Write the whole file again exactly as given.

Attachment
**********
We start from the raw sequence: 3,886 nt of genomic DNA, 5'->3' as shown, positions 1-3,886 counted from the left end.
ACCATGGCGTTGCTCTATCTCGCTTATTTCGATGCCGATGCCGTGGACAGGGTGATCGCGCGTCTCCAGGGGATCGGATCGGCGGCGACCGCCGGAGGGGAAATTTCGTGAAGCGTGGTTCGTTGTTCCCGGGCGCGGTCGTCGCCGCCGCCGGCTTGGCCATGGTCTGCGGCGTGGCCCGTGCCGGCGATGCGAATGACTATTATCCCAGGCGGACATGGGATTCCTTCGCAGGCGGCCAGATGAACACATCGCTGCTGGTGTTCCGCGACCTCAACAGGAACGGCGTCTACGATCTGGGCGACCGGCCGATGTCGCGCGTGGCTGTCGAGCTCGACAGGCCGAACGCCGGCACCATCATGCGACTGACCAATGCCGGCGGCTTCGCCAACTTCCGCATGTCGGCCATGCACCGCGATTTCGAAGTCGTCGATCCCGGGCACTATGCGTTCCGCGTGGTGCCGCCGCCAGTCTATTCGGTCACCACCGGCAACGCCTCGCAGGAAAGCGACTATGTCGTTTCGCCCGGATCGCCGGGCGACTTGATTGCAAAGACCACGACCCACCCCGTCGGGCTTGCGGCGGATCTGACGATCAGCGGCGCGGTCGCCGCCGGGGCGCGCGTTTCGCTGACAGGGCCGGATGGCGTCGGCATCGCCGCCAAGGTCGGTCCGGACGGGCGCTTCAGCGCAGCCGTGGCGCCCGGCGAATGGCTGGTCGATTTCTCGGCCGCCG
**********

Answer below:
We start from the raw sequence: 3,886 nt of genomic DNA, 5'->3' as shown, positions 1-3,886 counted from the left end.
ACCATGGCGTTGCTCTATCTCGCTTATTTCGATGCCGATGCCGTGGACAGGGTGATCGCGCGTCTCCAGGGGATCGGATCGGCGGCGACCGCCGGAGGGGAAATTTCGTGAAGCGTGGTTCGTTGTTCCCGGGCGCGGTCGTCGCCGCCGCCGGCTTGGCCATGGTCTGCGGCGTGGCCCGTGCCGGCGATGCGAATGACTATTATCCCAGGCGGACATGGGATTCCTTCGCAGGCGGCCAGATGAACACATCGCTGCTGGTGTTCCGCGACCTCAACAGGAACGGCGTCTACGATCTGGGCGACCGGCCGATGTCGCGCGTGGCTGTCGAGCTCGACAGGCCGAACGCCGGCACCATCATGCGACTGACCAATGCCGGCGGCTTCGCCAACTTCCGCATGTCGGCCATGCACCGCGATTTCGAAGTCGTCGATCCCGGGCACTATGCGTTCCGCGTGGTGCCGCCGCCAGTCTATTCGGTCACCACCGGCAACGCCTCGCAGGAAAGCGACTATGTCGTTTCGCCCGGATCGCCGGGCGACTTGATTGCAAAGACCACGACCCACCCCGTCGGGCTTGCGGCGGATCTGACGATCAGCGGCGCGGTCGCCGCCGGGGCGCGCGTTTCGCTGACAGGGCCGGATGGCGTCGGCATCGCCGCCAAGGTCGGTCCGGACGGGCGCTTCAGCGCAGCCGTGGCGCCCGGCGAATGGCTGGTCGATTTCTCGGCCGCCG